Companies typically get in trouble when they take a shortcut through this process and jump straight into “I need ideas, people! Come on. What’s something new that we could be doing?” It isn’t that it can’t work on occasion, but it wouldn’t hurt to go through a process that drives purpose rather than shiny new objects. (The “I need ideas, people” thing can’t work as solutions if said “ideas” don’t actually address a real problem.)

Don’t worry, this isn’t all I am going to share. It’ just a step in the process. I know this is super basic and elementary. It’s common sense, right? But take a step back and look at struggling companies all around you. (Not just Twitter.) Is everyone remembering to do this? Nope. Not even close.

Fact: Leadership and panic mode don’t always produce great results. It doesn’t matter of you’re a mom-and-pop retailer or a giant tech company with a huge audience and a brilliant track record. People are people, and when they get scared or stressed, they tend to forget how to make good decisions.

It’s kind of like martial arts and shooting: thousands of hours of practice in the dojo and the the range form the foundations for not only technique but muscle memory. That way, if one day, you are called upon to use those skills in the real world, regardless of how scared and stressed you are, muscle memory will take over. Your reactions, your reflexes, will bypass obstacles like panic, stress and indecision.

The business world is a little different in that a business executive usually can’t spend hours upon hours every week practicing his or her company rescue skills. Unless you happen to have someone on board who has done it a lot, there’s no muscle memory to rely on when your company needs to be fixed or saved. The next best thing though is to remember to rely on discipline, on the fundamentals. That’s the muscle memory you should rely on.

Without discipline, without the fundamentals, you will skip steps and take shortcuts, and the moment you do that you’re screwed. Every time. You can’t just wing this sort of thing. It never works.

Okay, now what? (Because it can’t be that simple, right?)

Right. Now that we’ve covered the basics, we can get to the real process of beginning to fix Twitter. But… if it isn’t about features, then what is it about?

At its core, this discussion is about purpose and relevance. It isn’t about price points, right? It isn’t about stock availability or shopping experiences. Not in this instance. Remember: Why are people leaving? Because they don’t care anymore. Why don’t they care anymore? Because a) we aren’t giving them a reason to, and b) other companies are. The answer then, must lie somewhere in the orbit of “how do we make them care again?”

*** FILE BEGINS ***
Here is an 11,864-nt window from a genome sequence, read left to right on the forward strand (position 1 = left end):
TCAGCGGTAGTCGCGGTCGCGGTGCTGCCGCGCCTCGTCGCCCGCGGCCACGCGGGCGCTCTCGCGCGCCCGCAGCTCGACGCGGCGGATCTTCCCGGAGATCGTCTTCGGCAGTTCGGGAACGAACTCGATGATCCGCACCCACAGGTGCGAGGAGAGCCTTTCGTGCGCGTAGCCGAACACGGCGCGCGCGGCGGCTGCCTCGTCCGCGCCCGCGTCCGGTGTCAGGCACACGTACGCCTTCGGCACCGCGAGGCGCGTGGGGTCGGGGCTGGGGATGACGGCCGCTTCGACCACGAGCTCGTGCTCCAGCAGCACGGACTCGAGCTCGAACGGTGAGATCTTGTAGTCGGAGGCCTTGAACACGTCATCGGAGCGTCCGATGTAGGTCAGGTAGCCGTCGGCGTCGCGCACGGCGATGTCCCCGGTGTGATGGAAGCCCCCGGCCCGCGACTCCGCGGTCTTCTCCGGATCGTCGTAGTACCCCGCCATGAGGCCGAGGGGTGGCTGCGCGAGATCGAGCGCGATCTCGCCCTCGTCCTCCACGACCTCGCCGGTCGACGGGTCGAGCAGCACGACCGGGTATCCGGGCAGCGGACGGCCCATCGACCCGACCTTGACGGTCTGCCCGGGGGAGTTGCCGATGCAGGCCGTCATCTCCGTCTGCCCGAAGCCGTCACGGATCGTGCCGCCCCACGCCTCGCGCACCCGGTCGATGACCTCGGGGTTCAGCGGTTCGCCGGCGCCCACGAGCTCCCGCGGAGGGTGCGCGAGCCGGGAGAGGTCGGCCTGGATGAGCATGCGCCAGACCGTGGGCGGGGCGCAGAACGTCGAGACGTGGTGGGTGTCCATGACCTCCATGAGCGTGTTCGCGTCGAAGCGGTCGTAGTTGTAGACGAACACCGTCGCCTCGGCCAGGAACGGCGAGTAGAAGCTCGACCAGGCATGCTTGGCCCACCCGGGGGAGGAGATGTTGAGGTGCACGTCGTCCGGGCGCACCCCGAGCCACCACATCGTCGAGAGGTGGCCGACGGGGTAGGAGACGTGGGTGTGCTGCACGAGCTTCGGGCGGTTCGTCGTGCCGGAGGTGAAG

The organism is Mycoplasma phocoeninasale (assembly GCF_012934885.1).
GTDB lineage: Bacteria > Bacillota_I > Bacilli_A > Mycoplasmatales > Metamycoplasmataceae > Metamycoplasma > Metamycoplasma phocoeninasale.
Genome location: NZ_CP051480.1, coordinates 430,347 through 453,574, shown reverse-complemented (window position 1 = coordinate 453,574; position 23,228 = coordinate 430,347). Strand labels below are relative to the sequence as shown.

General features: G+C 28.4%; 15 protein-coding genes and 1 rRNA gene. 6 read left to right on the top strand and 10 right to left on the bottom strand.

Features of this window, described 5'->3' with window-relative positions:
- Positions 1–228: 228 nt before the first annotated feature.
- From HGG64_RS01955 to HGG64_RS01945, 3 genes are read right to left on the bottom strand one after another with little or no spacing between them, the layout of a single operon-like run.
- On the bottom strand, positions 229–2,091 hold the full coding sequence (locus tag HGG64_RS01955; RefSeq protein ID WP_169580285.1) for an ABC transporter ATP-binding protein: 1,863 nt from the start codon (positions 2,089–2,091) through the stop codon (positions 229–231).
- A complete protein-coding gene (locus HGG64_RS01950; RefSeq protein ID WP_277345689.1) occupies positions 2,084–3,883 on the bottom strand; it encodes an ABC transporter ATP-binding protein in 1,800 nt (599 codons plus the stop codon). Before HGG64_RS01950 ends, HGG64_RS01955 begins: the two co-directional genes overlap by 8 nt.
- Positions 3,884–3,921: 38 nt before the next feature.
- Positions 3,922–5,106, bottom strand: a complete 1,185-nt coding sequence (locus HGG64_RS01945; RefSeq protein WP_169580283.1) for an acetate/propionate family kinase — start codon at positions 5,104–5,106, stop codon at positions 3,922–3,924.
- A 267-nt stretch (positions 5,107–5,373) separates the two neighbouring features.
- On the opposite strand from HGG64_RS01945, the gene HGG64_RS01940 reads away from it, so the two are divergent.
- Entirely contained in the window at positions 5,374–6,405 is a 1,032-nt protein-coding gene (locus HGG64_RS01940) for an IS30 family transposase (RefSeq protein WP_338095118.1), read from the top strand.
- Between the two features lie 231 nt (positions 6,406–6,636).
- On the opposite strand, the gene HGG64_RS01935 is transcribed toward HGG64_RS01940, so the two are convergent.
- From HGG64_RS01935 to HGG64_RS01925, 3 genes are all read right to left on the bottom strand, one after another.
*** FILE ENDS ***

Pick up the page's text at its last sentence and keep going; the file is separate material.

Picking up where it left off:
The answer, by the way, won’t be found in trying to be more like Facebook or more like Instagram or more like Snapchat either. (That would be bringing us back to features, and as we now know, it isn’t about the features, stupid. Right? Right.)

As with our earlier exercise, getting past the heart-pumping panic and the momentary lack of clarity boils down to knowing what to do to get through the problem. Here again, there is method and discipline. You are going to have to use your brain and get creative, but that comes later. For this part, you don’t have to reinvent the wheel or take stabs at the problem in the dark. Stick to the method.

The question is one of purpose or relevance? Start there. Here are your two fundamental questions. Until you can answer them, you’re screwed, so figure it out.

  1. Why does Twitter exist?
  2. Why does Twitter matter?

(Feel free to replace Twitter with any company.)

Note that we are talking about actual purpose and relevance here, not mantras and mission statements. Why is your company here? What purpose does it serve? (If you can’t answer that, how do you expect your customers and users to know?)

Once you’ve solved that piece of the puzzle, here is the next set of questions:

  1. What problem does (or could) Twitter solve?
  2. How does (or could) Twitter solve it better or more elegantly than other companies?
  3. How does Twitter make (or could make) itself indispensable to its users?

If you can answer those three questions, you can take it from there. You won’t be out of the ditch quite yet, but you’ll know how to get out of it, and where to go once you are.

That’s the process. That’s how you begin to fix Twitter (and any company struggling with the same kind of problem). Not super complicated, and it doesn’t stop there, but unless you have someone in the room who knows how to do this (and remembers to) it’s easy to end up in the weeds. I have seen it happen hundreds of times, and it’s never fun to watch a great company with a lot of potential struggle and shrink while the very opportunities and solutions they need to solve their problems are right there in front of them. It’s tragic and unnecessary, and it sucks. So if this post can help you or someone you know right their ship, whether it’s at Twitter or anywhere, then I’ve done my job.

For now though, here’s me hoping that the folks at Twitter figure it out before too long.

Okay, that’s it for today. Go forth and conquer.  (And JackCall me.)